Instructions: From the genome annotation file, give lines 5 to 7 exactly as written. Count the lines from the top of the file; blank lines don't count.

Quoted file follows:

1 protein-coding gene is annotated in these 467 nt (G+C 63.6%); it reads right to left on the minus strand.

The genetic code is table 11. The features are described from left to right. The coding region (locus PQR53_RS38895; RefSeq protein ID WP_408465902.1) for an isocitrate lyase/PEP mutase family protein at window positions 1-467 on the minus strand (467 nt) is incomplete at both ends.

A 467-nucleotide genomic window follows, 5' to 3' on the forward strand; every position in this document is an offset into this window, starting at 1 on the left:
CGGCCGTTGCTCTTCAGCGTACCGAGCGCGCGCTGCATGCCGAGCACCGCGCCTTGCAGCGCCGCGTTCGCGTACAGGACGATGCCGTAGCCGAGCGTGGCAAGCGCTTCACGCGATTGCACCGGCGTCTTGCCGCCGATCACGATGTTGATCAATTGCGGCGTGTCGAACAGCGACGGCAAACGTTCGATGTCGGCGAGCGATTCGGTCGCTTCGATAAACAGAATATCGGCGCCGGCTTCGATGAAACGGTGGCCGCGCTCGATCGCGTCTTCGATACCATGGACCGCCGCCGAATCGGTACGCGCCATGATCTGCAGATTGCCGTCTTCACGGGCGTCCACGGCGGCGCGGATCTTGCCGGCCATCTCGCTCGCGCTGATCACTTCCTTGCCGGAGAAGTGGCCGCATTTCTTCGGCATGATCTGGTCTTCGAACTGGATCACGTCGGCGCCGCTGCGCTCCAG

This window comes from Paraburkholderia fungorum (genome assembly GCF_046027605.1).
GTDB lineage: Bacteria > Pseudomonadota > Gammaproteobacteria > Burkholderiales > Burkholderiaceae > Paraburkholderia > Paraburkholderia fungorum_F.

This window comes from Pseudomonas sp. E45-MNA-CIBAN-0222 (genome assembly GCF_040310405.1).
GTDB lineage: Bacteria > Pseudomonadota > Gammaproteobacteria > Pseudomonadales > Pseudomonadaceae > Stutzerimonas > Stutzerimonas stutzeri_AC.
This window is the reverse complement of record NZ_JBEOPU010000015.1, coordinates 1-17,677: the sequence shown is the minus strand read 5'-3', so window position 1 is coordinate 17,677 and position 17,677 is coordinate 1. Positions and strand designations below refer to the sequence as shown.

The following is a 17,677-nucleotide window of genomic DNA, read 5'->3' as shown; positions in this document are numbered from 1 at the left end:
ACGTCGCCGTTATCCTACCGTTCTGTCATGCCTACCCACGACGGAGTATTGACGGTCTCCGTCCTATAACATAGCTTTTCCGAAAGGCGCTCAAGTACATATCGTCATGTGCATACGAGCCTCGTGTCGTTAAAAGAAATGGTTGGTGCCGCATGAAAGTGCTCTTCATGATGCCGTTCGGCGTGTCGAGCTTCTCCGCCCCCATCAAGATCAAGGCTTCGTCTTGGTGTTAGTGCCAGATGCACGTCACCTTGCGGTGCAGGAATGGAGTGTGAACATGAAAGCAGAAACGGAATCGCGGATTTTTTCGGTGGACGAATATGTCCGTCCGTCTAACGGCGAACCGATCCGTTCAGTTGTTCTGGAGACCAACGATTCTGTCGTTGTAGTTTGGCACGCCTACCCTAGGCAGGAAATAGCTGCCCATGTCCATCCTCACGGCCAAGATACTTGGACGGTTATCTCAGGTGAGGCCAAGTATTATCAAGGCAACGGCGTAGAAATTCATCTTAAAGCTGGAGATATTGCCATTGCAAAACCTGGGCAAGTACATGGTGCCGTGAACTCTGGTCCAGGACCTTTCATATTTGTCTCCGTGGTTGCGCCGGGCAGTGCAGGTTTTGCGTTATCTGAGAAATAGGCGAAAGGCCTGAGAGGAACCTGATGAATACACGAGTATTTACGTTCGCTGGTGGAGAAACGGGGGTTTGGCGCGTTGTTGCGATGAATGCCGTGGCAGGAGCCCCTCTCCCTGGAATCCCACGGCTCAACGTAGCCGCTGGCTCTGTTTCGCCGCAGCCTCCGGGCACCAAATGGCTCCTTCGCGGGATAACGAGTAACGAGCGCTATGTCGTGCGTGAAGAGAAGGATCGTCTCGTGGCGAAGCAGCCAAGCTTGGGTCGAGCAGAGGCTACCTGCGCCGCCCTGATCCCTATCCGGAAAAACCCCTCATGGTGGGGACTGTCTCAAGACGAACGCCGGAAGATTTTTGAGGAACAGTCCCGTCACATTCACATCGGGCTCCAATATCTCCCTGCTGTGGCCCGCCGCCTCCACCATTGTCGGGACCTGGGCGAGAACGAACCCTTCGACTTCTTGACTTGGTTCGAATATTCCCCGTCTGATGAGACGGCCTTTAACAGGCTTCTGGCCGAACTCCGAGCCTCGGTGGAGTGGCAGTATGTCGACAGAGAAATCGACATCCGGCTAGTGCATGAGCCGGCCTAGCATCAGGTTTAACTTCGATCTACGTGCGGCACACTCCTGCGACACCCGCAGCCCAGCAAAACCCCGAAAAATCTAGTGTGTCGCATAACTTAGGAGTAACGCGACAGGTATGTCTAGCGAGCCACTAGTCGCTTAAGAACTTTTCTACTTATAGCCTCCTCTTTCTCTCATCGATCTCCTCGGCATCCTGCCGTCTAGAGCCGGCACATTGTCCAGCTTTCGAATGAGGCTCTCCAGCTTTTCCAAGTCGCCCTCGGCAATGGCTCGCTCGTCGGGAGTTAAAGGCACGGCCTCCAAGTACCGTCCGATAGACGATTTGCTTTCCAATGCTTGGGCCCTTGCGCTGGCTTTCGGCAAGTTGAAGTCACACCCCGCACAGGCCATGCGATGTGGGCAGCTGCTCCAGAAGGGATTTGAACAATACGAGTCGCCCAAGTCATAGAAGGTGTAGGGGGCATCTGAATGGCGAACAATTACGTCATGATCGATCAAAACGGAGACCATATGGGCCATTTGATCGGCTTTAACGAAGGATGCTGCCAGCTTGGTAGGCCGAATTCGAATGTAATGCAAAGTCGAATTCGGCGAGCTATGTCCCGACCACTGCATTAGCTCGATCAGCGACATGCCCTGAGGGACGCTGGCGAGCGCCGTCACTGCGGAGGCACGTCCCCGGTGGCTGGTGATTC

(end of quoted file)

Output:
This window comes from Paraburkholderia fungorum (genome assembly GCF_046027605.1).
GTDB lineage: Bacteria > Pseudomonadota > Gammaproteobacteria > Burkholderiales > Burkholderiaceae > Paraburkholderia > Paraburkholderia fungorum_F.

This window comes from Pseudomonas sp. E45-MNA-CIBAN-0222 (genome assembly GCF_040310405.1).